U. of GA Press Recalls Stories, Revokes Prize

Brad Vice’s short story collection, The Bear Bryant Funeral Train, earned a fairly complimentary review in last Sunday’s SF Chronicle. It may well be the last review the book will get, as the University of Georgia Press has announced that it is withdrawing the collection from bookstores.

“On October 13,” according to UGA’s official statement, “the Press learned from the Tuscaloosa Public Library that one of the stories in Vice’s collection, ‘Tuscaloosa Knights,’ contained uncredited material from the fourth chapter of the first section of Carl Carmer’s Stars Fell on Alabama, a publication of the University of Alabama Press. UGA Press immediately froze stock of The Bear Bryant Funeral Train and contacted Brad Vice for his response. Vice admitted that ‘Tuscaloosa Knights’ borrows heavily from Stars Fell on Alabama and that he had made a terrible mistake in neglecting to acknowledge Carmer’s work. He further stated that he had done this without any malicious intent whatsoever.”

In addition to recalling the book from circulation and allowing the publiciation rights to revert back to Vice, UGA will also re-assign the Flannery O’Connor Award for short fiction it gave Vice last year to one of the other finalists.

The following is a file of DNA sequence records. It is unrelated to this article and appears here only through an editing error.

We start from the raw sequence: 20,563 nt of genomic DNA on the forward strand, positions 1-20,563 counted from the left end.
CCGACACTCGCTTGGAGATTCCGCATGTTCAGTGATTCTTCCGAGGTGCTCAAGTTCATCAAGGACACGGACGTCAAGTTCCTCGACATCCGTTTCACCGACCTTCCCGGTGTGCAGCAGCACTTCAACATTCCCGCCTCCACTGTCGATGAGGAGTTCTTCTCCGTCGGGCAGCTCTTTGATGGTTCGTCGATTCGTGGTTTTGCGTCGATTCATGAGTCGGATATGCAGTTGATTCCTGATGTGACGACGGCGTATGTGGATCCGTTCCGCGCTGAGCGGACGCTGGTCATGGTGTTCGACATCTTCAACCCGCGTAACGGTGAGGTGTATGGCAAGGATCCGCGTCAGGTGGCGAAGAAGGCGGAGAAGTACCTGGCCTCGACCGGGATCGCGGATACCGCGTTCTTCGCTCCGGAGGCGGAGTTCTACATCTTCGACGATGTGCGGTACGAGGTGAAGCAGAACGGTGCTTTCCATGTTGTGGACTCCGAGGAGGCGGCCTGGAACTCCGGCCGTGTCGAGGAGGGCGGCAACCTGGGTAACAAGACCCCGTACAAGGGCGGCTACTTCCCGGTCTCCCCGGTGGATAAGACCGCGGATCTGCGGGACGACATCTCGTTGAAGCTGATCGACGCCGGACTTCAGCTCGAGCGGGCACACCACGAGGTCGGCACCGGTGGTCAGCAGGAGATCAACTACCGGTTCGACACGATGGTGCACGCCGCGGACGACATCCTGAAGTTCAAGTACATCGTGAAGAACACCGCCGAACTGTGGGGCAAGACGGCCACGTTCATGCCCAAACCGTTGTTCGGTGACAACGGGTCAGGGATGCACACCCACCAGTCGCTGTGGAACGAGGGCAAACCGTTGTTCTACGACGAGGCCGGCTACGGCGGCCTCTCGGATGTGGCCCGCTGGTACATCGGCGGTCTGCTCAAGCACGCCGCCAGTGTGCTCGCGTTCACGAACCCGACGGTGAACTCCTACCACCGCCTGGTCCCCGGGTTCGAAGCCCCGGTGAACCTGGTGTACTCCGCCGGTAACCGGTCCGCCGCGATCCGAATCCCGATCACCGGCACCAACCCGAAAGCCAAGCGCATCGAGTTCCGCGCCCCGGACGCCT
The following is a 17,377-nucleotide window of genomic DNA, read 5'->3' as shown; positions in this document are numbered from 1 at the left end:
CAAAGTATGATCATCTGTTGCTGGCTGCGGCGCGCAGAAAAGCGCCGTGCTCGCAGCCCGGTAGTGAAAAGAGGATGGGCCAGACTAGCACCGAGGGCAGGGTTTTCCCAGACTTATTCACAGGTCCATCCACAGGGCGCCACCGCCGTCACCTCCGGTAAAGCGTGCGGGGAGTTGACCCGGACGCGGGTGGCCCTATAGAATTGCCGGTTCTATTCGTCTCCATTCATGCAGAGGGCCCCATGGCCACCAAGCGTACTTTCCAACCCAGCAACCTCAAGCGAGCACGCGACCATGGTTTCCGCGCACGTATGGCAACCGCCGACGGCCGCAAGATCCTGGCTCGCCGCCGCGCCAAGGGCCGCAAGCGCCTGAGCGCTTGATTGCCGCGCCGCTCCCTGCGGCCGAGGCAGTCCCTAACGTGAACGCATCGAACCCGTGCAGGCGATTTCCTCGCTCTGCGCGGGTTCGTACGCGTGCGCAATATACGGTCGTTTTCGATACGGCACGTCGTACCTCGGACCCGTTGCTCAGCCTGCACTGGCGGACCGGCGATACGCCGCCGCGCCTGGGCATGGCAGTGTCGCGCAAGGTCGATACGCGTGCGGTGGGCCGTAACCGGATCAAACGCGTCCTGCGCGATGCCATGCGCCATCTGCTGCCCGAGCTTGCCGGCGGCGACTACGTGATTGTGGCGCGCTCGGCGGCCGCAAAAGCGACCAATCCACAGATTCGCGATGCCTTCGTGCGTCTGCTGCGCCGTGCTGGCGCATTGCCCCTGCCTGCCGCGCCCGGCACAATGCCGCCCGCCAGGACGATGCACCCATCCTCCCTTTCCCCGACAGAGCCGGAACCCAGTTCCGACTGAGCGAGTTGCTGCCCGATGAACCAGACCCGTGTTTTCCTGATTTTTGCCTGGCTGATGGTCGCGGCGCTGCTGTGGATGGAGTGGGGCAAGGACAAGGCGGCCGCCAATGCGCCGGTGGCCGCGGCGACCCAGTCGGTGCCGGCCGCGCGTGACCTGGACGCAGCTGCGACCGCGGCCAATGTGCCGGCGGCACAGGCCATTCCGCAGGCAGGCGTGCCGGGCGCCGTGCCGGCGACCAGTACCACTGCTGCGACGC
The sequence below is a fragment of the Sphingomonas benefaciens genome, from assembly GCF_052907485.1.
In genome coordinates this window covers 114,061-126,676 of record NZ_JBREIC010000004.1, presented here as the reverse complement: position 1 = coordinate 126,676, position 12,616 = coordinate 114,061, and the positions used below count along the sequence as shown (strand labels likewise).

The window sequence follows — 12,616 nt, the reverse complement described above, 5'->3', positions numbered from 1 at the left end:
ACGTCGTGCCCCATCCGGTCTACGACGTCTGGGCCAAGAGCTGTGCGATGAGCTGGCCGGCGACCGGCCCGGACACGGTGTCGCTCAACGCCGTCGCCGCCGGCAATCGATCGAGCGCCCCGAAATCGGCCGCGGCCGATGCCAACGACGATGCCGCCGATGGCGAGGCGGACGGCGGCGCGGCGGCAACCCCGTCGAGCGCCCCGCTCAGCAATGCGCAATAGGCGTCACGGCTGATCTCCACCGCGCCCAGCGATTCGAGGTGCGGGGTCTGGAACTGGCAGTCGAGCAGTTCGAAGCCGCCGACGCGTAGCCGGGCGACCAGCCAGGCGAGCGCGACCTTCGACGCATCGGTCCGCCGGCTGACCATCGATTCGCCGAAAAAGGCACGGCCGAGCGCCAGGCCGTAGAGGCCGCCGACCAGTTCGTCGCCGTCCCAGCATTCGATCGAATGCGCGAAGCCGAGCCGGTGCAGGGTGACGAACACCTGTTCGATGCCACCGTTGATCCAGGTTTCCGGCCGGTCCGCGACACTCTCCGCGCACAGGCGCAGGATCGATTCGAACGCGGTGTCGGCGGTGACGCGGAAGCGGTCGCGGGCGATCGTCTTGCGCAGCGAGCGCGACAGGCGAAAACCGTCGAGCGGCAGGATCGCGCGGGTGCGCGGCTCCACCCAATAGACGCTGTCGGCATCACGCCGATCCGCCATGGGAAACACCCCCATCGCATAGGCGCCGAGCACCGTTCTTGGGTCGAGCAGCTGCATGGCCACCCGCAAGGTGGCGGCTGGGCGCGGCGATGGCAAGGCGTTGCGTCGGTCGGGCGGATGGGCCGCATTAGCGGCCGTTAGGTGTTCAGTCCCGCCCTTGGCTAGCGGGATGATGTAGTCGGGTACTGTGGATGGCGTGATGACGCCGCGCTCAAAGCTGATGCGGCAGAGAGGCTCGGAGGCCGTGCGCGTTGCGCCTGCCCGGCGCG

UPDATE (5:30 p.m. EDT): In his apology to UGA, which he made available to Galleycat when contacted for a statement, Vice acknowledged that he relied heavily on Carmer’s description of a 1927 Klan march in writing “Tuscaloosa Knights” and “hoped to add authority to my story with the visual details of Carmer’s historical reckoning.” “I made a terrible error in judgment by omitting to acknowledge this due to my ignorance concerning the principles of fair use,” Vice concedes. “I am sad to learn the omission will mean the demise of the book, a labor of love I have been working on since I was an undergraduate at the University of Alabama. Though I am deeply saddened by this prospect, I am made even more sad by the impression of impropriety these allegations of misconduct have left on my hometown, a place I care for deeply. This book was supposed to be my love letter to Tuscaloosa, and I am grieved that it would be read in any other way.”

Ex-Prez Clinton Webcasts from NYPL

frankclinton.jpgTonight’s New York Public Library conversation between Bill Clinton and John Hope Franklin is sold out, but you’ll be able to catch the webcast starting at 7 p.m. Clinton and Franklin go way back; in 1997, the president appointed the historian to lead his initiative on race relations. The two will be discussing “how to destroy the color line that continues to divide our country,” and you can bet that conversation will turn to 90-year-old Franklin’s experiences fighting segregation and prejudice, which are chronicled in his forthcoming memoir, Mirror to America.

Hodgman’s Hoboes Come Alive On Flickr